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8/1/2014 8:18:00 AM
Church aid agencies coordinate relief for Gazans, plan for future needs
Catholic News Service photo
A Palestinian man reacts upon seeing destruction in Khan Younis, Gaza Strip, Aug.1. The city was hit by Israeli shelling and airstrikes. The president of Caritas Internationalis suggested Israeli and Hamas leaders pick up a pair of binoculars so they could see that
Catholic News Service photo
A Palestinian man reacts upon seeing destruction in Khan Younis, Gaza Strip, Aug.1. The city was hit by Israeli shelling and airstrikes. The president of Caritas Internationalis suggested Israeli and Hamas leaders pick up a pair of binoculars so they could see that "most of your victims are innocent people."
Catholic News Service

JERUSALEM — With close to a quarter of a million Palestinians rendered homeless by the continuing and intensifying fighting between Hamas and Israel in Gaza, the Coordinating Catholic Aid Organizations met three times in as many days to organize action to confront the humanitarian crisis.

In addition to the current material needs -- food, water, personal hygiene items, medicine and diesel fuel for generators -- the Catholic aid associations from the Holy Land, U.S. and Europe are beginning to plan for the psychosocial needs of Gazans at the eventual end to the confrontation.

"We are talking about a massive number of people who will be in need of help, and of at least 200,000 children who will need intervention," said Sami El-Yousef, regional director of the Jerusalem Office of the Catholic Near East Welfare Association.

CNEWA ran such a program after the Israeli incursion into Gaza in 2012, he said.

In addition, he said, lack of drinking water has become a critical issue with the bombing of Gaza's only electrical power plant, which has left the area largely without electricity for pumping water and sewage treatment. Diesel fuel is urgently needed for generators while milk for young children is also in short supply, he said.

CNEWA had been supplying the Anglican Al Ahli Arab Hospital with fuel for the generator for intermittent power outages, but after the attack on the power plant in late July, the hospital was left without any fuel and had to shut down all operations, said El-Yousef, who received a phone call from the hospital in the middle of the night. The next day he was able to provide the hospital with funds to purchase more fuel. The hospital needs some 500-600 liters of fuel per day now because the generator is its only source of power, said El-Yousef.

The unsanitary conditions in the streets are also causing illnesses, and El-Yousef said many children are coming to the hospital with cases of malnutrition, diarrhea and fever. The hospital is also treating many of those injured, he said. Other clinics are located in dangerous areas and have been shut down almost from the start of the hostilities, he said.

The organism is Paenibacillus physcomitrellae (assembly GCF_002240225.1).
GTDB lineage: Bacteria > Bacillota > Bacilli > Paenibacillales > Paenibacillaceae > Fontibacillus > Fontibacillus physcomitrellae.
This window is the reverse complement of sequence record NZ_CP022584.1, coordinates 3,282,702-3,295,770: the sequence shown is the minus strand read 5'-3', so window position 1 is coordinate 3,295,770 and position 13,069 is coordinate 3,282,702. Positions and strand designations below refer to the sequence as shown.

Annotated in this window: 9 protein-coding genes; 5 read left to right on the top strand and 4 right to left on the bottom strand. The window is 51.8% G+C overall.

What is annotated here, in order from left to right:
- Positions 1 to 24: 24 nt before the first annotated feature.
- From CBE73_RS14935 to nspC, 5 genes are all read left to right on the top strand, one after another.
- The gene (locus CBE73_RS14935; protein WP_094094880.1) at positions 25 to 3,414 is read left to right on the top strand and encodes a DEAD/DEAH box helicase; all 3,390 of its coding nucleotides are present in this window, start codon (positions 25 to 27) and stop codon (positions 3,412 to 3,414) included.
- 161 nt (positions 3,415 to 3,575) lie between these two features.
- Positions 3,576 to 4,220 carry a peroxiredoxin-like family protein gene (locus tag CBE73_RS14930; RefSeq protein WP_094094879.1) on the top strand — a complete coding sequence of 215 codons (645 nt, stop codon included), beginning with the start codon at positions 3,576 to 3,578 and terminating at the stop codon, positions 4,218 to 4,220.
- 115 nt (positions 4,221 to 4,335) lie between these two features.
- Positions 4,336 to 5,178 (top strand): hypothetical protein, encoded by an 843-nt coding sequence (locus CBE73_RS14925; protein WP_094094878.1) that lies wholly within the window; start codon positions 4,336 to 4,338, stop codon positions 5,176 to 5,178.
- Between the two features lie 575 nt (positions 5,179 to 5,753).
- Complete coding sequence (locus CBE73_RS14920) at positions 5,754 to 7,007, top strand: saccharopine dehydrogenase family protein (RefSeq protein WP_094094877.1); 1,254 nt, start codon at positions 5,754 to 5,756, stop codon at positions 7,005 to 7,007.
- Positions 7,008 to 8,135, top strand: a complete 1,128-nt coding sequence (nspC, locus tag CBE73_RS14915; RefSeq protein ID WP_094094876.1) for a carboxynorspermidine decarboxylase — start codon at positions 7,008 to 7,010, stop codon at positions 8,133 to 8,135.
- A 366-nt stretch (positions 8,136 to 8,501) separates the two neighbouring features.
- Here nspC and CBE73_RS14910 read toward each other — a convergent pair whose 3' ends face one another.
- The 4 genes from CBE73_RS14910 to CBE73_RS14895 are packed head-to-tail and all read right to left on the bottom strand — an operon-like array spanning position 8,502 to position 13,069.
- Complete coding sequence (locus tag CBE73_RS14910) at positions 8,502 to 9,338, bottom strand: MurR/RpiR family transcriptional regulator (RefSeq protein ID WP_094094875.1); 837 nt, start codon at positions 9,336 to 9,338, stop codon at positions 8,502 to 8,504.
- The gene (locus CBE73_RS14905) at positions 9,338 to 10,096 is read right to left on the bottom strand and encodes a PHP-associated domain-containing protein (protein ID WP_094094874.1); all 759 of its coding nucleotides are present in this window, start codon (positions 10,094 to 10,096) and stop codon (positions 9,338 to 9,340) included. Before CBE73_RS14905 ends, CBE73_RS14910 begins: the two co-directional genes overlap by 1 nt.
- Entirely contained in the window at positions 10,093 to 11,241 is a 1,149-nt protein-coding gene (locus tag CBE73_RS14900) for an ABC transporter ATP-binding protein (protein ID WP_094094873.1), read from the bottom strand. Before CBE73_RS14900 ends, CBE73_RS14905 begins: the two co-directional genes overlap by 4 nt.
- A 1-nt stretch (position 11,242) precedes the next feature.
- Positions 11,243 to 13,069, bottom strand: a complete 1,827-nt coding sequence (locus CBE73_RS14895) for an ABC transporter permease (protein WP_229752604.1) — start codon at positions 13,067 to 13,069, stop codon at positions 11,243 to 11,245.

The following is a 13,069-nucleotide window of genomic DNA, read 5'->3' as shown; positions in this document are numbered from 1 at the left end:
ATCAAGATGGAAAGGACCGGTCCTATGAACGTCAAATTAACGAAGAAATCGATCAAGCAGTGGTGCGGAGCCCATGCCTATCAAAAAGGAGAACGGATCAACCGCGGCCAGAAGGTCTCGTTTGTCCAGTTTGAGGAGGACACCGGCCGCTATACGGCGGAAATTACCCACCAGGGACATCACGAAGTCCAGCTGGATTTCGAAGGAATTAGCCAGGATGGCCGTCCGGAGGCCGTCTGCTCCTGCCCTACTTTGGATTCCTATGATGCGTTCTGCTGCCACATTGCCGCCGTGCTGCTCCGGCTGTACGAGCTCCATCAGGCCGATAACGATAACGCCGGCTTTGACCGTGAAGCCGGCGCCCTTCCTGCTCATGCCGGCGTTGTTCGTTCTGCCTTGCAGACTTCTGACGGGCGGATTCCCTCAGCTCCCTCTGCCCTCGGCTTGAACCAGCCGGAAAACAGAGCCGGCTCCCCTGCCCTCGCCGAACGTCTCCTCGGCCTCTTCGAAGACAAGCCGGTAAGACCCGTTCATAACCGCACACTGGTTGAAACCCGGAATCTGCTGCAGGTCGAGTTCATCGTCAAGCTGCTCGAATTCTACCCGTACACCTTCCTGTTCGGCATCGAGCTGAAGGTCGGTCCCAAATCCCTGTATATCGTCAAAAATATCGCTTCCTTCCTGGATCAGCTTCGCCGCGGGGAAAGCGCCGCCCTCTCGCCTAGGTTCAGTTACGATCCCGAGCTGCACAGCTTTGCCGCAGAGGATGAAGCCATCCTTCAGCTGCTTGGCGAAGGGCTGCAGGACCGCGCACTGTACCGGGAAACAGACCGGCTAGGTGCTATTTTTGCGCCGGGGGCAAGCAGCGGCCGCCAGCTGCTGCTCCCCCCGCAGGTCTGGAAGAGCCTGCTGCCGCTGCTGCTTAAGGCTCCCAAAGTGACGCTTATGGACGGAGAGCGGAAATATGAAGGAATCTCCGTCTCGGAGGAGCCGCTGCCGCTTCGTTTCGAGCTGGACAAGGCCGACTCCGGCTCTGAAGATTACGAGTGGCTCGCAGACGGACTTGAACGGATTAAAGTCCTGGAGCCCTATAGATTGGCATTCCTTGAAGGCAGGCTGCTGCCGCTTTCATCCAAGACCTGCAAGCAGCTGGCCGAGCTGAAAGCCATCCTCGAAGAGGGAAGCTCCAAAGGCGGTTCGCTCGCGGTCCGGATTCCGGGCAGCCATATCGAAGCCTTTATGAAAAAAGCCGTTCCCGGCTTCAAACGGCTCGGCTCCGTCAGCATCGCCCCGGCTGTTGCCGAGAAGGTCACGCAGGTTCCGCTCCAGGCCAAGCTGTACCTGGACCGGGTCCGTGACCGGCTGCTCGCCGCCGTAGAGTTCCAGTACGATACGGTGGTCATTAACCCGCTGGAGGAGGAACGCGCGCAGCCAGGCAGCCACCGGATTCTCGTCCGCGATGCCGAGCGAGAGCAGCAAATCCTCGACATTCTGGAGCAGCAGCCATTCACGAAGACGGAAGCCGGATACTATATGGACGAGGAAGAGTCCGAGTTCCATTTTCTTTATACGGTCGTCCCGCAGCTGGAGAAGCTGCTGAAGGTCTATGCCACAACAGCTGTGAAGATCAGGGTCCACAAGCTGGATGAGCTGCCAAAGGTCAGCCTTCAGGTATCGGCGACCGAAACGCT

"It is really desperate," he said.

Though there are medicines available in Gaza, there is a shortage of medications in the hospitals because people and institutions have used up their credit lines, and cash to purchase them is not available, El-Yousef said. CNEWA has been able to give written financial assurances to the banks, enabling the hospital to make necessary purchases, he said.

"Every day the situation is getting worse and people are reluctant to move outside," said El-Yousef.

Catholic Relief Services' country representative in Jerusalem, Matthew McGarry, credited the "heroic" staffers in Gaza for their continued dedication in distributing aid kits to those most in need during lulls in the fighting. Several of the staff members have lost family members, and others are now homeless but have continued to work to provide for others, he said.

"They are a committed, selfless team," he said. "They are doing God's work."

In the last week of July, CRS supplied 500 families with nonfood kits, which included things like cooking sets, cleaning supplies, personal hygiene kits, water storage buckets and solar powered lanterns. Staffers normally would have been able to distribute 500 packages per day but could not because of the precarious situation, McGarry said.

He said CRS was in the process of procuring and distributing another 2,500 such aid packages and was working to get medical relief supplies via the U.S. Agency for International Development.

McGarry said people were desperate, and on July 30 the staff halted distribution when dozens of people who had not been registered came to the distribution point demanding the packages. Their details were taken and CRS will look to see if they fit the CRS criteria: people whose homes have been destroyed and who are not receiving any other assistance, said McGarry.

He said staffers have been able to procure some of the supplies locally, which helps Palestinians, while other supplies came from USAID shipments through the Israeli border, in coordination with Israeli authorities, he said.

"The situation is increasingly desperate and catastrophic," he said. "The numbers are so huge and the needs so enormous."

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